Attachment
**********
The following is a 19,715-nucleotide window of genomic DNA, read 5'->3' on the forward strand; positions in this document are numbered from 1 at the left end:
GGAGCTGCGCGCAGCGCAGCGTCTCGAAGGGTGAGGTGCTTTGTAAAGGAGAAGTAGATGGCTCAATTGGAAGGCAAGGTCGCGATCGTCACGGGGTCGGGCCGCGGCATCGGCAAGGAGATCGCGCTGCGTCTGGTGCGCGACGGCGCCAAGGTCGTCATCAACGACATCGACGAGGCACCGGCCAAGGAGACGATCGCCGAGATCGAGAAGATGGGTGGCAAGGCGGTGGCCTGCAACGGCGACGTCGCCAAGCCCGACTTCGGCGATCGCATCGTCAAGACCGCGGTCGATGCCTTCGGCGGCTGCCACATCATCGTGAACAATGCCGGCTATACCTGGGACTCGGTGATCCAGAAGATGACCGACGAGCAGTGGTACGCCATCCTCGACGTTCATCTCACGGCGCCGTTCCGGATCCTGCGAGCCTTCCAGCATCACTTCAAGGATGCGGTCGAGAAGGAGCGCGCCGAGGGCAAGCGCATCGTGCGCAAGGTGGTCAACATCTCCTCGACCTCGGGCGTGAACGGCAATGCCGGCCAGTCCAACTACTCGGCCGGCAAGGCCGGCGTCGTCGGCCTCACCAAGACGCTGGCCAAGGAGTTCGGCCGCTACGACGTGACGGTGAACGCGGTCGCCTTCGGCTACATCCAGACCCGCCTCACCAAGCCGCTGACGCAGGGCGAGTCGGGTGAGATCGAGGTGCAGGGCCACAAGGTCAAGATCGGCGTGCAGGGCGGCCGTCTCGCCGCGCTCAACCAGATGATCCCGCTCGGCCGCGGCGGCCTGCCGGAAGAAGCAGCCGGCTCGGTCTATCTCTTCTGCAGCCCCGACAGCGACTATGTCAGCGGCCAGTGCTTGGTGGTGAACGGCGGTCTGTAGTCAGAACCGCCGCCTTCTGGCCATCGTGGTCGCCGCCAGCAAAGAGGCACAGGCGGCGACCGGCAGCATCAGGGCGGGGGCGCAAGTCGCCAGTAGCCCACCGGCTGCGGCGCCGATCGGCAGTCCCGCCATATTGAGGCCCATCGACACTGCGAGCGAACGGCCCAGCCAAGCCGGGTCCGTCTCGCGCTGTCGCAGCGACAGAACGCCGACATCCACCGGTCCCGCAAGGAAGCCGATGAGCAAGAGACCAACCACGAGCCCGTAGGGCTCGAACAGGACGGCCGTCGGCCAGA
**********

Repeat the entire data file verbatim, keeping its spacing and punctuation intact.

The following is a 19,715-nucleotide window of genomic DNA, read 5'->3' on the forward strand; positions in this document are numbered from 1 at the left end:
GGAGCTGCGCGCAGCGCAGCGTCTCGAAGGGTGAGGTGCTTTGTAAAGGAGAAGTAGATGGCTCAATTGGAAGGCAAGGTCGCGATCGTCACGGGGTCGGGCCGCGGCATCGGCAAGGAGATCGCGCTGCGTCTGGTGCGCGACGGCGCCAAGGTCGTCATCAACGACATCGACGAGGCACCGGCCAAGGAGACGATCGCCGAGATCGAGAAGATGGGTGGCAAGGCGGTGGCCTGCAACGGCGACGTCGCCAAGCCCGACTTCGGCGATCGCATCGTCAAGACCGCGGTCGATGCCTTCGGCGGCTGCCACATCATCGTGAACAATGCCGGCTATACCTGGGACTCGGTGATCCAGAAGATGACCGACGAGCAGTGGTACGCCATCCTCGACGTTCATCTCACGGCGCCGTTCCGGATCCTGCGAGCCTTCCAGCATCACTTCAAGGATGCGGTCGAGAAGGAGCGCGCCGAGGGCAAGCGCATCGTGCGCAAGGTGGTCAACATCTCCTCGACCTCGGGCGTGAACGGCAATGCCGGCCAGTCCAACTACTCGGCCGGCAAGGCCGGCGTCGTCGGCCTCACCAAGACGCTGGCCAAGGAGTTCGGCCGCTACGACGTGACGGTGAACGCGGTCGCCTTCGGCTACATCCAGACCCGCCTCACCAAGCCGCTGACGCAGGGCGAGTCGGGTGAGATCGAGGTGCAGGGCCACAAGGTCAAGATCGGCGTGCAGGGCGGCCGTCTCGCCGCGCTCAACCAGATGATCCCGCTCGGCCGCGGCGGCCTGCCGGAAGAAGCAGCCGGCTCGGTCTATCTCTTCTGCAGCCCCGACAGCGACTATGTCAGCGGCCAGTGCTTGGTGGTGAACGGCGGTCTGTAGTCAGAACCGCCGCCTTCTGGCCATCGTGGTCGCCGCCAGCAAAGAGGCACAGGCGGCGACCGGCAGCATCAGGGCGGGGGCGCAAGTCGCCAGTAGCCCACCGGCTGCGGCGCCGATCGGCAGTCCCGCCATATTGAGGCCCATCGACACTGCGAGCGAACGGCCCAGCCAAGCCGGGTCCGTCTCGCGCTGTCGCAGCGACAGAACGCCGACATCCACCGGTCCCGCAAGGAAGCCGATGAGCAAGAGACCAACCACGAGCCCGTAGGGCTCGAACAGGACGGCCGTCGGCCAGA